The vacuum distillation apparatus invented by Leonard Temple Thorne, but with Perkin's name on it
Travel, it is often said, broadens the mind. The great traveller writers like Herodotus, Hakluyt and Ibn Battuta brought back tales of mysterious lands far beyond the reach of ordinary mortals. By the 18th century, well-heeled young gentlemen would travel on a Grand Tour, accompanied by a tutor, to complete their education, visiting the classical marvels of Rome, gasping at the sublime sight of an erupting volcano, and, if they could give their chaperone the slip, sowing their wild oats in the flesh-pots of the Med. By the 19th century, travel was more democratised and, for chemists at least, completing your education meant studying in Germany, where the most famous chemical pioneers were based.
One such aspiring chemist in 1880 was William Henry Perkin - son of the more famous William Henry Perkin (1838-1907) who at the age of 18 had accidentally synthesised the stunning purple dye he called ’mauve’, and had set up a business in the UK to exploit his discovery (Chemistry World, June 2006, p36).
William Henry Jr. (was he named through vanity, or lack of imagination?), was the eldest of three Perkin sons, all of whom became chemists. Having studied with Edward Frankland, he came to Germany to work with one of the Big Names of the day, Johannes Wislicenus, an early adopter of the structural theory of chemistry which held that connectivity was the key to chemical understanding.
Arriving in W?rzburg, Perkin would have met a bookish Londoner a little older than himself, Leonard Temple Thorne, who had also been through Frankland’s lab. Thorne was working on condensation reactions, chemistry that often led to fragile products not easily purified by distillation. Thorne had therefore turned to a new method - vacuum distillation, a revolutionary idea at the time. By lowering the boiling point, it greatly extended the variety of the molecules that could be purified. Collecting different distillation fractions, however, presented a problem, as changing the receiving flask meant breaking the vacuum, and stopping the distillation. A favoured method of the day was to use a revolving stand of test tubes, enclosed in a modified vacuum dessicator, that could be spun to collect each fraction. It worked, but only allowed small fractions to be collected.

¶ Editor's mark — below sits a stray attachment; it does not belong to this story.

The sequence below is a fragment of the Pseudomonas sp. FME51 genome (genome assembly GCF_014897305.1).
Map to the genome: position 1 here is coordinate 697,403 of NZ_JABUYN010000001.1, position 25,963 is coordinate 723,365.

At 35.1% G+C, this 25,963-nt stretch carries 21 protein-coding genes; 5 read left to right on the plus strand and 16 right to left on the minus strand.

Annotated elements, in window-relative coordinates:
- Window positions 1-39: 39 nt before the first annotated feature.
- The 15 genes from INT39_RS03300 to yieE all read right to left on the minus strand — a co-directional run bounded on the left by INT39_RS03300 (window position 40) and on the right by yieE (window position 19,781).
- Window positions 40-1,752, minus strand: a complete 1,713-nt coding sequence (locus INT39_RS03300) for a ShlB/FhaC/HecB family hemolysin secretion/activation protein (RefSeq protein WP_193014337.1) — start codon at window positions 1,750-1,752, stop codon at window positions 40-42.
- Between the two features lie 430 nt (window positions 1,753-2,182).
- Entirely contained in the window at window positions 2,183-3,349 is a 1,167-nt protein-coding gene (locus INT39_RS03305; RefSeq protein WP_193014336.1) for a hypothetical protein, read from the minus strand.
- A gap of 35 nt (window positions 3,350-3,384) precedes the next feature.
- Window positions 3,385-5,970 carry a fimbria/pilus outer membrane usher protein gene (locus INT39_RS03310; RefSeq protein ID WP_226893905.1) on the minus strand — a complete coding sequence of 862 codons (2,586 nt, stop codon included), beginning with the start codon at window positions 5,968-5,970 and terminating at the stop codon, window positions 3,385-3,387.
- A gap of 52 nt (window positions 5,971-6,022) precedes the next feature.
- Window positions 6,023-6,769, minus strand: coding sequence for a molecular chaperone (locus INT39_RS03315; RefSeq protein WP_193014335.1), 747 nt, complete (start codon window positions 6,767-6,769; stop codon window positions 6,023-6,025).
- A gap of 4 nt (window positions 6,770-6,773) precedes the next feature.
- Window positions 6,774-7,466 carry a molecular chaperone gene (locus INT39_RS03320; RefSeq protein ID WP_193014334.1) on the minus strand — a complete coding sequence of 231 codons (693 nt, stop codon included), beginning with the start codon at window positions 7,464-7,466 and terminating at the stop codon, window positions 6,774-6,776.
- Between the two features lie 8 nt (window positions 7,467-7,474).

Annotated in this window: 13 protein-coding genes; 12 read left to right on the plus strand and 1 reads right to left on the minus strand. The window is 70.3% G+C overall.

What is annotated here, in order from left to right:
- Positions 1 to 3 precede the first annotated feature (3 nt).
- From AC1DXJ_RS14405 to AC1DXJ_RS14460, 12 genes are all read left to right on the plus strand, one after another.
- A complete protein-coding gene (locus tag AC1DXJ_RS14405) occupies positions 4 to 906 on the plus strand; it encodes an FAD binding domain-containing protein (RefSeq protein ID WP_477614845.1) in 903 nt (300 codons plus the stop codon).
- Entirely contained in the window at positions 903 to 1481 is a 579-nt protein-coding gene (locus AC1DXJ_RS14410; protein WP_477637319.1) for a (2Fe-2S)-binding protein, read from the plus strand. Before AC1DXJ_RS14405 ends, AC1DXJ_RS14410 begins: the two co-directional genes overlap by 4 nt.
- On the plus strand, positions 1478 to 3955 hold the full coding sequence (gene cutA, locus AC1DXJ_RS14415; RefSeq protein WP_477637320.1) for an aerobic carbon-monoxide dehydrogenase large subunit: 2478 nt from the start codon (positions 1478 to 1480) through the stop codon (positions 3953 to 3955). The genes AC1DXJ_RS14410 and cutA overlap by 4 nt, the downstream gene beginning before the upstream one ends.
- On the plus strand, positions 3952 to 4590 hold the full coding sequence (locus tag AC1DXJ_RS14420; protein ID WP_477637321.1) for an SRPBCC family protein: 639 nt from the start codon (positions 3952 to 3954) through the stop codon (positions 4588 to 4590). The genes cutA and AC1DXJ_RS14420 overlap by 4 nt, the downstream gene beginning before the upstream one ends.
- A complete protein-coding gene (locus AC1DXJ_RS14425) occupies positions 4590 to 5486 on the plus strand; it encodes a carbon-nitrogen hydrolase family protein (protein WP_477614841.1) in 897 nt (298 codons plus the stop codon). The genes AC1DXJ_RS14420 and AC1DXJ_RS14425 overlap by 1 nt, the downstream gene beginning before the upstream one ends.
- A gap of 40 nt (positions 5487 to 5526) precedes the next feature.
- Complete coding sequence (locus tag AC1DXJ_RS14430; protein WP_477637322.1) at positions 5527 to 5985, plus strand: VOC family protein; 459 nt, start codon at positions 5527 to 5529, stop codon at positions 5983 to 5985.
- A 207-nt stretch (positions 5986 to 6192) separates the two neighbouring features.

Thorne’s approach was quite different. Fractions were collected in a pressure-equalising addition funnel, the side tubes arranged in a triangle and equipped with stop-cocks, so that the receiving flask, attached at the bottom, could be isolated from the distillation without interruption. The beauty of Thorne’s triangle was that it could be applied to reactions on even the largest of scales. And, as he noted in his paper of 1883, it could also be used to isolate air-sensitive products - the main reasons it is still used today, in modified form.
After getting his doctorate in 1882, Perkin went to Adolf Baeyer’s group in Munich, which attracted the best young minds in Germany. His initial task involved a lot of distillations, and it is likely that he used Thorne’s device in his work. He was soon supervising students, and followed up his hunch that it was possible to make 3 and 4-membered rings, in spite of colleagues warning him that he would make a fool of himself. Perkin was triumphantly right, and after short stints in Manchester and Heriot-Watt College in Edinburgh, became Professor of Chemistry in Manchester, where he soon built up a formidable natural products synthesis school. This was followed by his appointment as Waynflete Professor of Chemistry at Oxford. In spite of heavy administrative responsibilities, that he hated, he still worked at the bench in the afternoons, with Thorne’s triangle- by now Perkin’s trademark - at the ready for distillations.
And what of Thorne? He moved back to the UK in 1881 where he became Perkin Sr.’s assistant in his Surrey laboratory. In 1886, Thorne joined Brin’s Oxygen Company, supplier of liquid air to William Ramsay in his quest for the heavier noble gases. He later worked for Garton Hill, a supplier of brewing ingredients.
Thorne remained fond of his time in Germany and was an active member of the British Goethe Society, devoting much time to promoting Anglo-German relations through the 20’s and early 30’s. One can imagine his sadness that the academic and cultural exchanges he and his contemporaries had been involved in had done so little to stem the tides of history. Meanwhile his invention would be forever associated, in England at least, with the Perkin family. In Germany, meanwhile, the device became known as the Ansch?tz-Thiele adapter. Is it too late to rename it?
Andrea Sella is a lecturer in inorganic chemistry at University College London. He thanks Bill Brock and Jack Morrell for their assistance with this article
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